I am really grateful for the continued attention that my book is receiving from anthropologists, tourism scholars, and China studies scholars. Tourism as a form of development continues to be promoted throughout rural, ethnic minority regions of China, and it's vital to maintain a long-term research perspective on the impacts that tourism may have on local lives and livelihoods. Equally, I think it's critical to keep an eye open to the other, emerging opportunities and ambitions that rural ethnic Chinese villagers may want to pursue, particularly given the national push towards rural urbanization in many regions and changing patterns of labor migration throughout the country.
I learned today that my film, 农家乐 Peasant Family Happiness, has been selected for screening at the 2016 Ethnographic Film Festival "Kratovo," organized by the Macedonian Ethnological Society. The festival will take place at the end of September to early October in Macedonia, and the program features films by anthropology students and scholar-filmmakers from across Europe as well as overseas. Although I'm not able to attend the festival, I'm excited to be a part of the event and hope to be able to Skype in for q&a.
Later this year, I will be taking up a one year fellowship at the Morphomata Center for Advanced Studies, at the University of Cologne, Germany. Naturally, I'm very excited and grateful for this opportunity to spend a dedicated year at a humanities-focused research center, where I'll be working on my next film project, "These Days, These Homes." Given that the theme of the research year will be life writing, biography, and portraiture, I look forward to dialogues and conversations with the other fellows about the processes and practices of representing life experience and life histories through visual arts, film, and/or text.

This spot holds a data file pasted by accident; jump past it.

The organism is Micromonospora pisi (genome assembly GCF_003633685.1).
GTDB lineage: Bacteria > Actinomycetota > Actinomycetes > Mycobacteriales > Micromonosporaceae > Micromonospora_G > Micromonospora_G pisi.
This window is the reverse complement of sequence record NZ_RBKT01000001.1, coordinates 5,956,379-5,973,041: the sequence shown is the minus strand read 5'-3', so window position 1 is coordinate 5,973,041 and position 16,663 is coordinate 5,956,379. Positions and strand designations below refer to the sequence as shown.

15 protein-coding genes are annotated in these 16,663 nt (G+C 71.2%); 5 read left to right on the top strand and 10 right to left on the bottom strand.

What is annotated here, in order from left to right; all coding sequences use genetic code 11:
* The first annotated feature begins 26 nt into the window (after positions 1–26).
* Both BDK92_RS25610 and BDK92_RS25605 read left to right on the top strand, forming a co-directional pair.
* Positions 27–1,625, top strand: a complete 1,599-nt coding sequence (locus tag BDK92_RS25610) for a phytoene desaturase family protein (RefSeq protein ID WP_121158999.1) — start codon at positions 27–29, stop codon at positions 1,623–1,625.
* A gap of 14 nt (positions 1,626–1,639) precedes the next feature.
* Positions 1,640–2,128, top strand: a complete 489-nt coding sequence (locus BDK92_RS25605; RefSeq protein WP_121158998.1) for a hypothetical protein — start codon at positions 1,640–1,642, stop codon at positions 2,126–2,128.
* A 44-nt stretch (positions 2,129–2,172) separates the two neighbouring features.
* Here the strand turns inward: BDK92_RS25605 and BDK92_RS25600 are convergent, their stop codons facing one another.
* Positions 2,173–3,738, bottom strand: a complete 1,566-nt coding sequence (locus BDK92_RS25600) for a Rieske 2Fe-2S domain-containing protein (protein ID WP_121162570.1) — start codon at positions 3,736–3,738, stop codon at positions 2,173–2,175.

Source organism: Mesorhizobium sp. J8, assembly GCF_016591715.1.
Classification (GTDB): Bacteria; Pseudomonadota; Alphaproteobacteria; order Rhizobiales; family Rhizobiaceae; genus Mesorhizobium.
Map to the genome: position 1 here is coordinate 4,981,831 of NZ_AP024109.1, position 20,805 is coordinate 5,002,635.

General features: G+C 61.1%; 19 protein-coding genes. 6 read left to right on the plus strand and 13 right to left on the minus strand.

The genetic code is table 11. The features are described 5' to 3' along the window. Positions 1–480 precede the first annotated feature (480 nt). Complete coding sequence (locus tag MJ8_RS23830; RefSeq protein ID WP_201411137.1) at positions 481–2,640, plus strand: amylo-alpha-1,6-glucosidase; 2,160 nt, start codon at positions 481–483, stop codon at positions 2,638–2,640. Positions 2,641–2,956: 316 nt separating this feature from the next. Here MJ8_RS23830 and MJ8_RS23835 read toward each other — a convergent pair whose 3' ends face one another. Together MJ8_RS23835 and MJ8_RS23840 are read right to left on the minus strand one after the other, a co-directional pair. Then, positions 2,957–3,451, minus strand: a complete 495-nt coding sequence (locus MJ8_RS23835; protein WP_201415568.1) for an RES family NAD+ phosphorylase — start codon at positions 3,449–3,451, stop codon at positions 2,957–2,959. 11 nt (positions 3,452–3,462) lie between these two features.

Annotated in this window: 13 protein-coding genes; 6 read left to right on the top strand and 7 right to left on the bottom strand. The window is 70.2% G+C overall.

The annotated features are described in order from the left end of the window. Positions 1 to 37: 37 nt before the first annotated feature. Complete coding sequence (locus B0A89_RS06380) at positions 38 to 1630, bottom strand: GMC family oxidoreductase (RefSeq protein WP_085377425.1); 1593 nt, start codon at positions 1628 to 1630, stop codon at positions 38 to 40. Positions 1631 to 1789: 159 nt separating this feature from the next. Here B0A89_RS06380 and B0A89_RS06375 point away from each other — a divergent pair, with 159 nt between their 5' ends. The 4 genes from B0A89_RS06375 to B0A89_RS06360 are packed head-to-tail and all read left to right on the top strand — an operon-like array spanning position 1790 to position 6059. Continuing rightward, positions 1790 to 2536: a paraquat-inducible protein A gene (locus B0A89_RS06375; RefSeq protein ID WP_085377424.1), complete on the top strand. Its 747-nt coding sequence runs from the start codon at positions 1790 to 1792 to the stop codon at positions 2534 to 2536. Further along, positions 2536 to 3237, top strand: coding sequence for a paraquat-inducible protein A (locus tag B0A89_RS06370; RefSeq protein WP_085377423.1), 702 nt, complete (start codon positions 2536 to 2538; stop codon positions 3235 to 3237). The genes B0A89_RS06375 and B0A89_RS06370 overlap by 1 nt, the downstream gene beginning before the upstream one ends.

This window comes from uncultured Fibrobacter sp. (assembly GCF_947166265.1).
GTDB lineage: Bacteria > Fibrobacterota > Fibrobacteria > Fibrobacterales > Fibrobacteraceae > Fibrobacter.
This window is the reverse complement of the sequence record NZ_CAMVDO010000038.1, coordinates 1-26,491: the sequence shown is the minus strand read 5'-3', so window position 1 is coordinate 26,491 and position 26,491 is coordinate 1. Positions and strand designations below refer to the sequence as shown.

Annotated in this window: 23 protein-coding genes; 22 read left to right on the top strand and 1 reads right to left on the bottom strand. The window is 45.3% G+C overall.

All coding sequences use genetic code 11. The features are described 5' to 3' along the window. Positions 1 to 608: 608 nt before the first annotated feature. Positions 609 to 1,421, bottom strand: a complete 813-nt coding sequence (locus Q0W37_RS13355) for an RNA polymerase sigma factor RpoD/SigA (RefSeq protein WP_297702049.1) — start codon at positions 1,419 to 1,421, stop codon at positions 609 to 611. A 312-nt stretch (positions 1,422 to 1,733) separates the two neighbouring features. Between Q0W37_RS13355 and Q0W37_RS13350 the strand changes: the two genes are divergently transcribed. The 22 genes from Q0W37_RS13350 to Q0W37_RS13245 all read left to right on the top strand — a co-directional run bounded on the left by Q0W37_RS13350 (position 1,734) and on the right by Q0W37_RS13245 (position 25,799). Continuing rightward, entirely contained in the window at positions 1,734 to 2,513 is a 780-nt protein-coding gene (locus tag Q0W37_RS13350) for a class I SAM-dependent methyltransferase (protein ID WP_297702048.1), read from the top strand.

For a bit more information about the film project I'm working on, see my previous blog post here.
For two weeks, my film 农家乐 Peasant Family Happiness, can be watched online as a part of Cultural Anthropology's Screening Room (Visual and New Media Reviews). The feature also includes an extended interview, in which I talk about my fieldwork on ethnic tourism in rural China, and how I see filmmaking as a part of my ethnographic research and anthropological scholarship. Thanks go to Patricia Alvarez and Berkeley Media for making this happen -- it was a really productive opportunity for me to reflect on how ethnographic filmmaking as a process can inform, and ideally deepen, one's analysis and insights from fieldwork.
To watch the film and read the interview, CLICK HERE.
Visit my academia.edu page for a full list of past conference papers and other work.